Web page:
cannot exist without a heir, and they have to be a Mason.

E: What do they actually do in Eastern Star?

P: Well, now, that is a secret. I cannot tell you.

E: Oh, all right. I see. I guess that is why I do not know
very much about them, then.

P: That is a secret.

E: Okay. Now, tell me a bit about your husband. You said you
started work in 1923 at Flagler, and you also married in

P: My husband was an Florida East Coast [Railroad] employee.
He died in 1937. At first his run was from Jacksonville to
Miami, and then they made it more extensive, from
Jacksonville to Key West. I have been to Key West many,
many times, five or six times, during the time that I was
working. Maybe we went on a vacation or something like
that, or maybe a weekend.

E: Was he a conductor or what?

P: Well, he was kind of a helper. He helped with various
activities as an East Coast employee.

E: And that is what he did until he died, or did he retire

P: He was not there long enough for me receive a pension or
anything like that. I do not get any consideration, because
he was not there long enough for me to receive anything. I

E: But you have a pension from Flagler Hospital, do you not,
from all those years?

P: No. I already tried, but they would not give it to me. I
understand now they have started [a pension plan], but when
I retired [there was nothing].

E: So in the 1960s employees did not have pension plans.

P: Now I hear they are trying to, but I do not know if they do
or not. I know one thing: working over there, everything is
so hard now. They expect more work out of one nurse. It is
so different over there now.


E: How many patients would you normally have on a ward if you
were now on a regular day's work?

P: At East Coast Hospital there were quite a few from time to

E: Now, you worked at East Coast Hospital?

P: First.

E: For three years?

P: They took care of all the laboring men from Jacksonville to
Key West.

E: Oh, they did?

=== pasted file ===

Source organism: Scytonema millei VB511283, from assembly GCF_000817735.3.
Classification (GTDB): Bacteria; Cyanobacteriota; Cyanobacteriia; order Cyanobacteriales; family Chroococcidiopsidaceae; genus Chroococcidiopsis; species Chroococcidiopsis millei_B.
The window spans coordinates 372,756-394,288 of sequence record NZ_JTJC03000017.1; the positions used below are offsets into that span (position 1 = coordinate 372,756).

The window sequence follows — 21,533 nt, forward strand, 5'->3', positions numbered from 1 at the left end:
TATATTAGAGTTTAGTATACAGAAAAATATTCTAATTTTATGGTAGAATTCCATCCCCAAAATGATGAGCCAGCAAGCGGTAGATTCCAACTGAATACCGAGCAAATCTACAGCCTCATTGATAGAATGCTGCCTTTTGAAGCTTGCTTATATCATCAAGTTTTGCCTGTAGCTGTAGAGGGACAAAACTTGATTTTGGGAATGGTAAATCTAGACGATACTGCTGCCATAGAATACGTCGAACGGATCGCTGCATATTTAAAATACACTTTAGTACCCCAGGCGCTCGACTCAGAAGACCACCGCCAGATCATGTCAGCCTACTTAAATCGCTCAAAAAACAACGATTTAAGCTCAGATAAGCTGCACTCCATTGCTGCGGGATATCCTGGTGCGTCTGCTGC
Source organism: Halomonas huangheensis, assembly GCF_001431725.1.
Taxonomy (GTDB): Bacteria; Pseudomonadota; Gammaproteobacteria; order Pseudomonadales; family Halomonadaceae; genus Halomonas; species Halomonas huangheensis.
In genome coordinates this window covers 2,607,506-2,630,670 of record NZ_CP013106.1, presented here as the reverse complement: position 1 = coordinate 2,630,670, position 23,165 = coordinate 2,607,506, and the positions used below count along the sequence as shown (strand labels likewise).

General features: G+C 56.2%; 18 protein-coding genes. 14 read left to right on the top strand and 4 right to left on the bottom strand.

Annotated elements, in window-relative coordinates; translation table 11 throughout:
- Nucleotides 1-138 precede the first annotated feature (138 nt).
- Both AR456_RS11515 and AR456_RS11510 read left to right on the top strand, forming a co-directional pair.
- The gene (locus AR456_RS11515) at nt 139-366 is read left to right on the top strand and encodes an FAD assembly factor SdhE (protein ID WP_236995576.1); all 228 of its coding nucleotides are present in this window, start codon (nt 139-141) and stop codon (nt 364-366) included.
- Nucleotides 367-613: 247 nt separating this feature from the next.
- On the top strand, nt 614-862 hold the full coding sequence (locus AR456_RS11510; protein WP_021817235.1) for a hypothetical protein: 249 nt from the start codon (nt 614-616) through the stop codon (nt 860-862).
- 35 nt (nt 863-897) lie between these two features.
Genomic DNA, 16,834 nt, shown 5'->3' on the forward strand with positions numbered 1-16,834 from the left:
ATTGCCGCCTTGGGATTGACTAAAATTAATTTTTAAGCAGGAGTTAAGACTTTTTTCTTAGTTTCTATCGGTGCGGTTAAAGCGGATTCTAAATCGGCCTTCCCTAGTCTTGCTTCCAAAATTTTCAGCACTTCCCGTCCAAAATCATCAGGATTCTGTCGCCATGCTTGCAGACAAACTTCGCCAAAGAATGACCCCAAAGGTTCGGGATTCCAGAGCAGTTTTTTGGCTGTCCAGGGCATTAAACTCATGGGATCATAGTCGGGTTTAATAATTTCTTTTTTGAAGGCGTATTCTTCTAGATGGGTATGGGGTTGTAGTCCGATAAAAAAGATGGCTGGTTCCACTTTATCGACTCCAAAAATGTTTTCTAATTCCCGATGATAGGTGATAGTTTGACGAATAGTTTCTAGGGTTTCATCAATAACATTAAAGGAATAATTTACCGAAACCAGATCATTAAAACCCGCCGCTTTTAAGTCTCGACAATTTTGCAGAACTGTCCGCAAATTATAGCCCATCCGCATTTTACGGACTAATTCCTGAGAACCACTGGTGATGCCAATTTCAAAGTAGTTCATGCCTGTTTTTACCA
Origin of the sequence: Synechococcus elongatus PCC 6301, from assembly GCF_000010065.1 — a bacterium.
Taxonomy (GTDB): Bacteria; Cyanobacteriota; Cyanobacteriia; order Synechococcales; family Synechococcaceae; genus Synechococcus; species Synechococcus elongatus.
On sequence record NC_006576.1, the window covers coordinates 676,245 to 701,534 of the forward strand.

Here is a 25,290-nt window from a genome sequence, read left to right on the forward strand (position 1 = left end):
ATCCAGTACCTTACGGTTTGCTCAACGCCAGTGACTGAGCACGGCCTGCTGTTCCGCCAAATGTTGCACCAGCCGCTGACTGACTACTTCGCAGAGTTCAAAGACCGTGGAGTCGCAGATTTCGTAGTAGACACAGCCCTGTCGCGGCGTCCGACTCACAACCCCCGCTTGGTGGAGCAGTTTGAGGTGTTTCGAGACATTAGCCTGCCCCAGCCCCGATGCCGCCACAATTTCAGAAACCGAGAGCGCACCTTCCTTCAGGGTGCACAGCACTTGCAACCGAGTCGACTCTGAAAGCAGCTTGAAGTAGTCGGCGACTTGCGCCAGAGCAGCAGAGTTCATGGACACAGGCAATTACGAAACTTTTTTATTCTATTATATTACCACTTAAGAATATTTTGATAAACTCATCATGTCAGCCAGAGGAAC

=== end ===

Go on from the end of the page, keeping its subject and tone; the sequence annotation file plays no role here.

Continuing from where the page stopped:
P: Just East Coast Hospital. That is why is was called East
Coast Hospital--Jacksonville to Key West.

E: So you would have a big patient load at that hospital?

P: There were a lot of people there all the time. Although my
assignment was in a colored ward, many times I relieved in
the white ward both at East Coast Hospital and at Flagler.

E: So you would tend to patients that had any kind of illness
in any kind of accident. You were a general nurse.

P: That is right, yes. And other cases that somebody had to
isolate. There were special isolated cases.

E: And you worked with those, too?

P: No, not all the time. Those patients had to have special
nurses because they were not ready to go among the other

E: So out of your career of nursing, do you remember any
particularly exciting or interesting periods of time? You
said there was the flu epidemic, and that was how you
started working.

P: No, I just went over there and started to work. They said
they wanted me for two weeks, and two weeks ended in 1964.

E: So you just kept going.

P: I just kept going.

E: So what do you do now? You are still very active in the
church, are you not? What church are you a member of?


P: Yes. First Baptist Church.

E: What do you do? I know you have been a member there for
ages and ages. When did you first join?

P: I first joined at eleven years old.

E: And you have been a member since that time?

P: Yes.

E: What kinds of activities have you done with the church?

P: My activities in the church have been many, as I joined at
an early age. I have served as secretary of the Sunday
school, teacher of Sunday school classes, and teacher of
Vacation Bible School.

E: Did you teach adult classes or children's classes or all of

P: Adults mostly. Now, Vacation Bible School is mostly for
younger people. But other than that, I taught grown ups. I
was also president of the Missionary Society, I was a
chorister with Choir Number Two, and I held classes at St.
Johns River [Baptist] Association.

E: What was the St. Johns River Association?

P: All the Baptist churches are involved in that. They meet
from church to church. They meet not every week but a
certain time. Whenever called on, they meet at such-and-
such a church and have classes. We have a dean of the
women, and I had a class for the women. But most of the
time I had men in my class.

E: Why do you say it with that look on your face? Were the men
harder to teach?

P: Well, I do not know. It was something about me. They just
opened the door and would say that I brought thoughts to
them that they never heard of, and they were pleased.

E: So they liked to have you there.